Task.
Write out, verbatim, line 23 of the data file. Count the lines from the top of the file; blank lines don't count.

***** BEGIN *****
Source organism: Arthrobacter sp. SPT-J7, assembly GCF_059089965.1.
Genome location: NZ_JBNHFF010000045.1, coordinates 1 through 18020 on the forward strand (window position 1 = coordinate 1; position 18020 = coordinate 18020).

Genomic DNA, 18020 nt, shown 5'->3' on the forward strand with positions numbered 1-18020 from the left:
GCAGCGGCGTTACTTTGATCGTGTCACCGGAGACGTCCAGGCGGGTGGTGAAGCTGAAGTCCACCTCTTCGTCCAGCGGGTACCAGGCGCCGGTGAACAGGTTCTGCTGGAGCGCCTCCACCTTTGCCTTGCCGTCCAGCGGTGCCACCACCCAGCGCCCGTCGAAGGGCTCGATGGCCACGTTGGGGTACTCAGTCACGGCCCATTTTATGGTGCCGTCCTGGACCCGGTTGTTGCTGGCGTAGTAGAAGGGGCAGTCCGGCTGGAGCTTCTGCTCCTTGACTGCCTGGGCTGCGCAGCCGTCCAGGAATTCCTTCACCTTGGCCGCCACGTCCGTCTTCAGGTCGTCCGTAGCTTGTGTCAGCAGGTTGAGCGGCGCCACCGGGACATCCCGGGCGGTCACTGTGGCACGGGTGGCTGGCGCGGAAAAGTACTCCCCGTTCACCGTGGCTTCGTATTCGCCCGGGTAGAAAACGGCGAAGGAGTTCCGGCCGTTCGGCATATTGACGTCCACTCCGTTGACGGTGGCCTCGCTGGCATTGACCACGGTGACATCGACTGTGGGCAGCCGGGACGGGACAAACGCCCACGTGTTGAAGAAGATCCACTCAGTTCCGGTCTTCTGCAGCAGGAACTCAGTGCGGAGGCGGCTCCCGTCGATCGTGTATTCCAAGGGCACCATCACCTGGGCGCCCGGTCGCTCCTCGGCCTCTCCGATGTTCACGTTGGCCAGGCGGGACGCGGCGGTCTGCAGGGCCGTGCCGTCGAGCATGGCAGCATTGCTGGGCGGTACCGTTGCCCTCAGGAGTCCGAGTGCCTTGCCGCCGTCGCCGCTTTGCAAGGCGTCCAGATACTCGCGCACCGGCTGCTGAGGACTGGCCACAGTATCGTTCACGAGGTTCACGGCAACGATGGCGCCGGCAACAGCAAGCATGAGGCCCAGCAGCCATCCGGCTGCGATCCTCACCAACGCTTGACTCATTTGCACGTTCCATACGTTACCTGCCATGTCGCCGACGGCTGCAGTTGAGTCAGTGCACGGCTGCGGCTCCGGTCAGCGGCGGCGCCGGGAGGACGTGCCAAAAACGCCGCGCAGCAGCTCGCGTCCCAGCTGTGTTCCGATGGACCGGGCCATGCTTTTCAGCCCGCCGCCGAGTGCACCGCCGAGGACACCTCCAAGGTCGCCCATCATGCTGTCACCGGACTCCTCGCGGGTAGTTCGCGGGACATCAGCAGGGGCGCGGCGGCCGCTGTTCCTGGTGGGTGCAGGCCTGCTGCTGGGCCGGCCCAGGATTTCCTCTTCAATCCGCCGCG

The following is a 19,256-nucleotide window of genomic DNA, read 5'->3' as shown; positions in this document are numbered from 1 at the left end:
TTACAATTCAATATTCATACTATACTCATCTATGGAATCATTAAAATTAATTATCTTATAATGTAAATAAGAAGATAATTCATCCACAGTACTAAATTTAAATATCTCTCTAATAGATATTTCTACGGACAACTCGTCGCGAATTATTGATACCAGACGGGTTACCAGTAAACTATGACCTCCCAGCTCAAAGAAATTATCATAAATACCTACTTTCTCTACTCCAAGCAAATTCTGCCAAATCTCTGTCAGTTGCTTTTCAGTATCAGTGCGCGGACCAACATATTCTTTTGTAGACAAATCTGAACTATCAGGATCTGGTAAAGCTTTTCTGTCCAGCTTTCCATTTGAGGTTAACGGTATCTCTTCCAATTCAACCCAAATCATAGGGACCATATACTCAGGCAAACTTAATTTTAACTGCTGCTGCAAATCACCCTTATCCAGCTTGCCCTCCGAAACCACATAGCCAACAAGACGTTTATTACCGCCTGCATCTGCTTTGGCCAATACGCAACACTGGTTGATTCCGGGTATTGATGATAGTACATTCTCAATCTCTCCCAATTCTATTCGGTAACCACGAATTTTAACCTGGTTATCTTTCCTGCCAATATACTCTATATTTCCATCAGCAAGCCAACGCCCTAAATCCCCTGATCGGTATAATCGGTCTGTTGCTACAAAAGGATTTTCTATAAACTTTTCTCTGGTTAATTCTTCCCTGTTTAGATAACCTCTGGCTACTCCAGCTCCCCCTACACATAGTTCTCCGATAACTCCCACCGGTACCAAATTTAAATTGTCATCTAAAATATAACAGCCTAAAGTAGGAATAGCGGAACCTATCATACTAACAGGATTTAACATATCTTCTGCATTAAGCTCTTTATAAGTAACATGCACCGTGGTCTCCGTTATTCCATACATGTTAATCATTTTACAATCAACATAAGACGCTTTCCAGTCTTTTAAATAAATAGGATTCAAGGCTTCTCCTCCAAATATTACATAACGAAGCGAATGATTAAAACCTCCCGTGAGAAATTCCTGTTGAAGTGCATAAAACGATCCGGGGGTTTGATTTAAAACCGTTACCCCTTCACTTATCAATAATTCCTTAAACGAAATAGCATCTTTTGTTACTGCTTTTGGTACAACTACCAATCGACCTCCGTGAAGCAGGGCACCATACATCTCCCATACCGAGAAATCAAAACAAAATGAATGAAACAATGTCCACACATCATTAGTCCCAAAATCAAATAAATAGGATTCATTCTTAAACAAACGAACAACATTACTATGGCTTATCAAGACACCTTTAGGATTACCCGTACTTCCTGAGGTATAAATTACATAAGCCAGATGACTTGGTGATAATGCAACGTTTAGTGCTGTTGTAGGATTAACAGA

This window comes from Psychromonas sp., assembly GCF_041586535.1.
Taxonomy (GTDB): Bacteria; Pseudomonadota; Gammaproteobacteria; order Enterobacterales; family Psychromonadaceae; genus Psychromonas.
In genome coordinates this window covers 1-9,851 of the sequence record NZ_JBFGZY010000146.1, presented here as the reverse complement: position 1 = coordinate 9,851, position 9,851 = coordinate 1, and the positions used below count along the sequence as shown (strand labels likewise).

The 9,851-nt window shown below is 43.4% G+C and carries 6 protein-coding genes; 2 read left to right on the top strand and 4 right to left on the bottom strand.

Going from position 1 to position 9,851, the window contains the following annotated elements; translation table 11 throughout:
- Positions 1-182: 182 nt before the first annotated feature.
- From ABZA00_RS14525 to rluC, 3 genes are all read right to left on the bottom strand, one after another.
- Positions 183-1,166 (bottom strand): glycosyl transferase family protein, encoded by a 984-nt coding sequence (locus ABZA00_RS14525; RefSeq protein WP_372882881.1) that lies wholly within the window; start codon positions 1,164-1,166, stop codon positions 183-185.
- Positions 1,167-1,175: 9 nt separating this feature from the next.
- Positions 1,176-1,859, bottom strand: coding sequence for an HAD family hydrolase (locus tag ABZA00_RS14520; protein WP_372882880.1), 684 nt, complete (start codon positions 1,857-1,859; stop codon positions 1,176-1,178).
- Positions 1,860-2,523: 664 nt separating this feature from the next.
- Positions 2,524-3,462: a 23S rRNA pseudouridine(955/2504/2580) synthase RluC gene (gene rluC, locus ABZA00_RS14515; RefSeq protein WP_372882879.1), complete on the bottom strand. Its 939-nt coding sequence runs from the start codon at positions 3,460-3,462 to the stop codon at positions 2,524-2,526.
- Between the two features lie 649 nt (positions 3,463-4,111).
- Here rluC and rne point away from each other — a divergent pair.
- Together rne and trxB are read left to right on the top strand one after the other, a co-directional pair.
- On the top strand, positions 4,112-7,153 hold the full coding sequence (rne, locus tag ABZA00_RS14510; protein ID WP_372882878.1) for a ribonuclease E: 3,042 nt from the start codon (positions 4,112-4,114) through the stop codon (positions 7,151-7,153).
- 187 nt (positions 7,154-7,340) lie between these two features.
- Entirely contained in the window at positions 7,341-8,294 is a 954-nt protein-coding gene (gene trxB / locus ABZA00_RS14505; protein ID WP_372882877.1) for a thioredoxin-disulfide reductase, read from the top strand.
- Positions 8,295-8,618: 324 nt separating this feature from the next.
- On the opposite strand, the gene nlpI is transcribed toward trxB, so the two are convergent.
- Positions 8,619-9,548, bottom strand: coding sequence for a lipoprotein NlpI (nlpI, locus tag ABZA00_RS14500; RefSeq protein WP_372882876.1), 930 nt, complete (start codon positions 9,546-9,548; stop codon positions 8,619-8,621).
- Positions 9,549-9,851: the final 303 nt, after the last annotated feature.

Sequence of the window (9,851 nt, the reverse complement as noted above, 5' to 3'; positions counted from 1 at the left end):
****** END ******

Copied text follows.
- 187 nt (positions 7,154-7,340) lie between these two features.